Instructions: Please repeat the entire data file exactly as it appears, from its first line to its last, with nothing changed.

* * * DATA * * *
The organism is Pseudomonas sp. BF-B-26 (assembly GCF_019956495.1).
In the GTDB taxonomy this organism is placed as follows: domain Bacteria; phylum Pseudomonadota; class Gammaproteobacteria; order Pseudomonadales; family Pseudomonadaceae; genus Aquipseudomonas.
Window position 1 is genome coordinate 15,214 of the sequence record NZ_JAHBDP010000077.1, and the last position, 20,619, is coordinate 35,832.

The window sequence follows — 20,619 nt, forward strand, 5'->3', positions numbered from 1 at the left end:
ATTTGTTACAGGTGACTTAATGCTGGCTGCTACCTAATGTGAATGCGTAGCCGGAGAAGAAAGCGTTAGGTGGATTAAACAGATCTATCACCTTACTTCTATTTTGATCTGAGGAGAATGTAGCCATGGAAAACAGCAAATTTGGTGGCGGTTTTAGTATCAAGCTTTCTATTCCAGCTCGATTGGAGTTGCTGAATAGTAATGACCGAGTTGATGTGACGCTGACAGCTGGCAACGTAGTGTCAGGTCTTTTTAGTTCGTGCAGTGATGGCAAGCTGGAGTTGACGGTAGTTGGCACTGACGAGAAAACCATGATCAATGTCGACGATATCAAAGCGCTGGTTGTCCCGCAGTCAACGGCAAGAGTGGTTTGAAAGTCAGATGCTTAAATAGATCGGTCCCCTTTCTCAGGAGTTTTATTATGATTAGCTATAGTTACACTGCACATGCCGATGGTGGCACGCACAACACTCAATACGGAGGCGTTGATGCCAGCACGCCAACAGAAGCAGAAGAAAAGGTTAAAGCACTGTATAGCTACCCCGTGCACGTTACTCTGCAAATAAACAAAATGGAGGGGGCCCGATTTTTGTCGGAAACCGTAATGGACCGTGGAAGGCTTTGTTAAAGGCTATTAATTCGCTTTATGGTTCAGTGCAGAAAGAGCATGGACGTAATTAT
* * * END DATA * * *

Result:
The organism is Pseudomonas sp. BF-B-26 (assembly GCF_019956495.1).
In the GTDB taxonomy this organism is placed as follows: domain Bacteria; phylum Pseudomonadota; class Gammaproteobacteria; order Pseudomonadales; family Pseudomonadaceae; genus Aquipseudomonas.
Window position 1 is genome coordinate 15,214 of the sequence record NZ_JAHBDP010000077.1, and the last position, 20,619, is coordinate 35,832.

The window sequence follows — 20,619 nt, forward strand, 5'->3', positions numbered from 1 at the left end:
ATTTGTTACAGGTGACTTAATGCTGGCTGCTACCTAATGTGAATGCGTAGCCGGAGAAGAAAGCGTTAGGTGGATTAAACAGATCTATCACCTTACTTCTATTTTGATCTGAGGAGAATGTAGCCATGGAAAACAGCAAATTTGGTGGCGGTTTTAGTATCAAGCTTTCTATTCCAGCTCGATTGGAGTTGCTGAATAGTAATGACCGAGTTGATGTGACGCTGACAGCTGGCAACGTAGTGTCAGGTCTTTTTAGTTCGTGCAGTGATGGCAAGCTGGAGTTGACGGTAGTTGGCACTGACGAGAAAACCATGATCAATGTCGACGATATCAAAGCGCTGGTTGTCCCGCAGTCAACGGCAAGAGTGGTTTGAAAGTCAGATGCTTAAATAGATCGGTCCCCTTTCTCAGGAGTTTTATTATGATTAGCTATAGTTACACTGCACATGCCGATGGTGGCACGCACAACACTCAATACGGAGGCGTTGATGCCAGCACGCCAACAGAAGCAGAAGAAAAGGTTAAAGCACTGTATAGCTACCCCGTGCACGTTACTCTGCAAATAAACAAAATGGAGGGGGCCCGATTTTTGTCGGAAACCGTAATGGACCGTGGAAGGCTTTGTTAAAGGCTATTAATTCGCTTTATGGTTCAGTGCAGAAAGAGCATGGACGTAATTAT